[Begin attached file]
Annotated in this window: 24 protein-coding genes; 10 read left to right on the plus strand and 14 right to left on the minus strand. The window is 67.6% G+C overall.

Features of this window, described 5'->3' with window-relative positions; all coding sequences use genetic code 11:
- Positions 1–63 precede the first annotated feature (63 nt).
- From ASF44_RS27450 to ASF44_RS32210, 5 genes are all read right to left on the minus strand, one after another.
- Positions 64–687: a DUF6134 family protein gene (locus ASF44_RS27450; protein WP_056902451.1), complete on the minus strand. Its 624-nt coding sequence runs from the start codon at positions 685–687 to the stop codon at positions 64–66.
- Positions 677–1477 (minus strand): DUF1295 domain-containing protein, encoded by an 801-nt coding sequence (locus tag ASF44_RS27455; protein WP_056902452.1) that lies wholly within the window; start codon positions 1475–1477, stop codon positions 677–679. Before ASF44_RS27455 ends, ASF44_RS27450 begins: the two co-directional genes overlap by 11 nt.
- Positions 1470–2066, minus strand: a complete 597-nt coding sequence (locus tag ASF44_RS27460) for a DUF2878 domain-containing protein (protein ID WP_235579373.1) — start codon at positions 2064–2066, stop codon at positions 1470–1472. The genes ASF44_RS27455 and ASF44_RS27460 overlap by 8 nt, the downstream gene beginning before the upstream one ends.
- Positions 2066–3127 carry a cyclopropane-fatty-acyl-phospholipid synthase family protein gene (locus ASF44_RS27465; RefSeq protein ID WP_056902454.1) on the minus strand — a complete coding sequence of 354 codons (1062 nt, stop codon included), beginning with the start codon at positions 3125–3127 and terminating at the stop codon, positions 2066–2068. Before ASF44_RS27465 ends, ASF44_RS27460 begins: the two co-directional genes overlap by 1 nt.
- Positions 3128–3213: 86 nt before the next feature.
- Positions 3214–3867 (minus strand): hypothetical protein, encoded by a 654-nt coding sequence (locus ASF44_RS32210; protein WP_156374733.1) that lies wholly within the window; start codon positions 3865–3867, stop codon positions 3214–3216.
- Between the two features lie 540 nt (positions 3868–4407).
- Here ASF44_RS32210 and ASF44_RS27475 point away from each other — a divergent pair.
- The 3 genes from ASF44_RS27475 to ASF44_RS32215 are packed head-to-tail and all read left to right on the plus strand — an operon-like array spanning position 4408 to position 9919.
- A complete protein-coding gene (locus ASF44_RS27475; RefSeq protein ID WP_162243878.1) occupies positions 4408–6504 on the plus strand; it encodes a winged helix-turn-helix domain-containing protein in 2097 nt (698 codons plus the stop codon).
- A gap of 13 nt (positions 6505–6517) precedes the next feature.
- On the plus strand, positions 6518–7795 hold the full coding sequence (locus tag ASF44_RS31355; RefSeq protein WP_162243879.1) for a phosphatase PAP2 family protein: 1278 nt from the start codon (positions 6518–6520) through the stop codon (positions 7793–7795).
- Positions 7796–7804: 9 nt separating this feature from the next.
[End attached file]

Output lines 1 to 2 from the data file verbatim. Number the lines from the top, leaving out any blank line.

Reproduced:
Annotated in this window: 24 protein-coding genes; 10 read left to right on the plus strand and 14 right to left on the minus strand. The window is 67.6% G+C overall.

Features of this window, described 5'->3' with window-relative positions; all coding sequences use genetic code 11: